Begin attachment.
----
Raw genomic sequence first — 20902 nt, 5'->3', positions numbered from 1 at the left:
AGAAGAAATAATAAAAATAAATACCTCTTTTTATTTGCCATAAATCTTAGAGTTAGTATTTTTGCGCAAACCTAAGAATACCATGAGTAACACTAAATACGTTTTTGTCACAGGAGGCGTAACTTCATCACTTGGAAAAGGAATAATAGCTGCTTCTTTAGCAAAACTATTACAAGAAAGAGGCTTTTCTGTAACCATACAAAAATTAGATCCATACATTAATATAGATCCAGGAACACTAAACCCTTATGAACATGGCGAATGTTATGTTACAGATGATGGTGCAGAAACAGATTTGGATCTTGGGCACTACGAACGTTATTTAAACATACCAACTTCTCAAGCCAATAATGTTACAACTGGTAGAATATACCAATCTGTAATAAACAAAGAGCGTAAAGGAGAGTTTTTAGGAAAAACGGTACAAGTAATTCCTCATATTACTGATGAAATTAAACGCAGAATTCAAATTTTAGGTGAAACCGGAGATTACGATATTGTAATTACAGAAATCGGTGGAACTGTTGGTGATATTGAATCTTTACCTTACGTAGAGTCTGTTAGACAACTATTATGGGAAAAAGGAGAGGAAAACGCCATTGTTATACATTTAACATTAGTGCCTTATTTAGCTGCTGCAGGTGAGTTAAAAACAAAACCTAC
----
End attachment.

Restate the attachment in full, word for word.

Raw genomic sequence first — 20902 nt, 5'->3', positions numbered from 1 at the left:
AGAAGAAATAATAAAAATAAATACCTCTTTTTATTTGCCATAAATCTTAGAGTTAGTATTTTTGCGCAAACCTAAGAATACCATGAGTAACACTAAATACGTTTTTGTCACAGGAGGCGTAACTTCATCACTTGGAAAAGGAATAATAGCTGCTTCTTTAGCAAAACTATTACAAGAAAGAGGCTTTTCTGTAACCATACAAAAATTAGATCCATACATTAATATAGATCCAGGAACACTAAACCCTTATGAACATGGCGAATGTTATGTTACAGATGATGGTGCAGAAACAGATTTGGATCTTGGGCACTACGAACGTTATTTAAACATACCAACTTCTCAAGCCAATAATGTTACAACTGGTAGAATATACCAATCTGTAATAAACAAAGAGCGTAAAGGAGAGTTTTTAGGAAAAACGGTACAAGTAATTCCTCATATTACTGATGAAATTAAACGCAGAATTCAAATTTTAGGTGAAACCGGAGATTACGATATTGTAATTACAGAAATCGGTGGAACTGTTGGTGATATTGAATCTTTACCTTACGTAGAGTCTGTTAGACAACTATTATGGGAAAAAGGAGAGGAAAACGCCATTGTTATACATTTAACATTAGTGCCTTATTTAGCTGCTGCAGGTGAGTTAAAAACAAAACCTAC